Yes, he knew little to nothing about that market segment and just relied on his market research and in-depth one to one customer interviews…

His thought process?

“A lot of people get stuck because they’re very me-focused. ”What’s my passion? What are my interests? What are my skills?” Get away from YOU and completely shift to what the pain of the customer is and become passionate about improving their life.”

The verdict according to this school of thought?

Going after people just like you might give you a further edge on understanding where they are coming from but…

… nonetheless produces a myopic thinking that more often than not results in “business as usual” type of solutions.

And at the end of the day, since people don’t buy products but outcomes if the prescribed solution is as everything else in the market no amount of relatedness can save the day.

The alternative?

Introducing probable purchasers…

Probable Purchasers: The What, The How and The Why

The What:

“Probable Purchaser is the type of person who is perfectly suited to what you’re offering. Trying to appeal to everyone is a waste of time and money… By looking at the unique traits of what you’re offering and the corresponding worth of those characteristics to certain individuals [you can find your probable purchaser]”

– Josh Kaufman, The Personal MBA

The Why:

By finding out which people are perfectly suited to what you are offering not only you can support higher prices but also market more effectively the product.

The How:

Rather than abstractly thinking who should be your target audience before even to actually have a real product, take a critical look at what you have to offer, perform a classic market segmentation and then decide which market segment values your product more.


My take an all this?

Mini-me targeting is a great business strategy and won’t go away anytime soon for the very reasons listed above.

And as for the probable purchasers’ concept here is what I think:

Expecting to define your ideal target customer after you build the product is…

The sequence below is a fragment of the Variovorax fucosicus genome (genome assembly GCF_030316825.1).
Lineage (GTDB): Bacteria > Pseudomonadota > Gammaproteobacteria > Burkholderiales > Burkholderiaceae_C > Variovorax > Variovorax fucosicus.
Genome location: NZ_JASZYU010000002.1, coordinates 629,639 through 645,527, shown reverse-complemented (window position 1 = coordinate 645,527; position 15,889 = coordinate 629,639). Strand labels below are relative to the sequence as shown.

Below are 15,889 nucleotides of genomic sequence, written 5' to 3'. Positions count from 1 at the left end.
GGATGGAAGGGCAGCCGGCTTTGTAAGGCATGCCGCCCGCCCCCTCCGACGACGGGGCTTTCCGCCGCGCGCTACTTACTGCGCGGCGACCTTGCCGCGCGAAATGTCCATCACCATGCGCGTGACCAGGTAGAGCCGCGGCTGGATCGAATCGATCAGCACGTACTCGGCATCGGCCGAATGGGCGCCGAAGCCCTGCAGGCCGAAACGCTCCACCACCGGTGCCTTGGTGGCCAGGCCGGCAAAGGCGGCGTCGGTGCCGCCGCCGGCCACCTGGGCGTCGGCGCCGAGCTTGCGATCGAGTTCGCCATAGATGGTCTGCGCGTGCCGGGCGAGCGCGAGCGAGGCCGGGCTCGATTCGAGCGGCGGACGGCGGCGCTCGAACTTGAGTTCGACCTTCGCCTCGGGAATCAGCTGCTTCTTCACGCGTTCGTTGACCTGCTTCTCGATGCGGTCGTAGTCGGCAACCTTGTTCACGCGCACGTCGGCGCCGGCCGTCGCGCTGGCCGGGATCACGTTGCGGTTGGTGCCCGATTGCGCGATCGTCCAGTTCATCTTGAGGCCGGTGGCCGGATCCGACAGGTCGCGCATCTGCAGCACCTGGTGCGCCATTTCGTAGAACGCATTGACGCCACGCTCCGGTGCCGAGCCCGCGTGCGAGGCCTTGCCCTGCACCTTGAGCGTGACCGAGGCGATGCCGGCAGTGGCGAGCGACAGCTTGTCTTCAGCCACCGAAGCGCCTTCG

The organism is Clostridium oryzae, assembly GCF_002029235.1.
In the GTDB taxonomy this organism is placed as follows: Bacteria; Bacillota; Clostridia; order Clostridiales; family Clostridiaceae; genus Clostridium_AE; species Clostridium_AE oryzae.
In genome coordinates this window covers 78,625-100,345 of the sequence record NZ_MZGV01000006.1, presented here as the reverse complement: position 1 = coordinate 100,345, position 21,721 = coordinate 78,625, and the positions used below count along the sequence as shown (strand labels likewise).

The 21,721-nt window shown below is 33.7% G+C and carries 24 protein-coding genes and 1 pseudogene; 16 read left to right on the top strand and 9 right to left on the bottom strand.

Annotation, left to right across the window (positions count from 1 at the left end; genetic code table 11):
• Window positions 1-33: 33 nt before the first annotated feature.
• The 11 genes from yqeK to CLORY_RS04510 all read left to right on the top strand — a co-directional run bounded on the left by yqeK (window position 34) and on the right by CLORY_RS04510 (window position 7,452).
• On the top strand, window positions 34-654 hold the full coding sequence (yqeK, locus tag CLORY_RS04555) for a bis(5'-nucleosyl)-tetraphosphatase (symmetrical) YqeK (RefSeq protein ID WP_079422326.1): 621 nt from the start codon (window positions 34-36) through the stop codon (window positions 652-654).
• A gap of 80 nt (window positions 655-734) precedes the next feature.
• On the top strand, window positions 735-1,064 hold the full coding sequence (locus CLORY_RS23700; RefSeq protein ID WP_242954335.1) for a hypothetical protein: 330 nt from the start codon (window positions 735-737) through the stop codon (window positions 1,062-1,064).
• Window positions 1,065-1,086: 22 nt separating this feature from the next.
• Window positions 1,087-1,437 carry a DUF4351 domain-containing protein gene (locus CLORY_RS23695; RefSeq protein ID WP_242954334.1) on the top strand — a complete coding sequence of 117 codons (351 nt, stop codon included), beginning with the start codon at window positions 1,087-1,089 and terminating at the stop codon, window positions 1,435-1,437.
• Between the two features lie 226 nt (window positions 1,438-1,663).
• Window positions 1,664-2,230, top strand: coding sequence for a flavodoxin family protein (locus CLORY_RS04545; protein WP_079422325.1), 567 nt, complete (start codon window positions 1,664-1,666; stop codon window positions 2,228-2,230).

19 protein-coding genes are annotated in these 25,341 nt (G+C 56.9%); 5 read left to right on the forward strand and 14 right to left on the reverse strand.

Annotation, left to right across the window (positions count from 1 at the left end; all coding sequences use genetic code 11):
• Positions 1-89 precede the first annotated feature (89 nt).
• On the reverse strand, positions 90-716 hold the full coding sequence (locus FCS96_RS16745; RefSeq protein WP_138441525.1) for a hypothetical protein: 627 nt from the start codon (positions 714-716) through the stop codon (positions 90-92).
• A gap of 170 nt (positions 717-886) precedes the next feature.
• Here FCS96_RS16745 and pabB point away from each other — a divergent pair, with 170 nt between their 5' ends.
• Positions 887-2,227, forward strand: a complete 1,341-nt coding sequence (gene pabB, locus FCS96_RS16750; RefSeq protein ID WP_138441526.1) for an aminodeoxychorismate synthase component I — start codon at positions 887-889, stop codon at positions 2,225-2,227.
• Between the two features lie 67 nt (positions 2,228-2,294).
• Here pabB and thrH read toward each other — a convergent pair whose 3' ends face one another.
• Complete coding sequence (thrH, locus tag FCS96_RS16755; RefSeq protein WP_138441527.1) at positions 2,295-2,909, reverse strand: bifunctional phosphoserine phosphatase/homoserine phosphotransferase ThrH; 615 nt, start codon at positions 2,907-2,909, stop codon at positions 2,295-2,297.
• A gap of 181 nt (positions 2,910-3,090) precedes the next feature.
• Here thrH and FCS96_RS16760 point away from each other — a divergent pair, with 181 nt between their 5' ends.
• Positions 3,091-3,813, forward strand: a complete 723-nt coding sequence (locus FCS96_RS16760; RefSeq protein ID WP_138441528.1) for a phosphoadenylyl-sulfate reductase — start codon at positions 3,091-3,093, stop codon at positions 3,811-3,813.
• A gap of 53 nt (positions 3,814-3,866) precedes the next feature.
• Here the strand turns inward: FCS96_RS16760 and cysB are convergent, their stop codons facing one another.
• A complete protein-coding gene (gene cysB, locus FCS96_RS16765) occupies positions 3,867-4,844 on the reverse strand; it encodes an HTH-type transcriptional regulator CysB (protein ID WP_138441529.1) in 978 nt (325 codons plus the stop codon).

The reason?

The regular readers already know the answer – because of the solution looking for a problem situation. Which is a BIG contributor why entrepreneurs come up with “solutions” for imaginary problems (or problems that people don’t care enough about for paying).

Having said that, the probable purchasers’ concept can be very much ‘deployed’ for brands repositioning and business spin-offs (with the necessary product re-engineering of course).

But what about the “fresh pair of eyes” advantage?

As harsh as may sound, I do believe with a few exceptions is mostly lip service from committed generalists that don’t know what they are talking about…

And with that said, let’s close this post with today’s takeaways:

Today’s Key Takeaways

– Mini-me targeting helps startuppers build stuff based on facts and not assumptions

– Defining your target customer post-building the product is a car crash waiting to happen

– Market targeting (and positioning) can make or break a business


Ok guys, that’s all from me for today.

If you enjoyed today’s post, check out my kindle book, The Aspiring Entrepreneur Entry Strategy: A practical step-by-step guide for finding a validated, winning business idea that stays true to who you are, that is currently available at Amazon.

I hope to see you soon.



“Winning is a habit. Unfortunately, so is losing”

-Vince Lombardi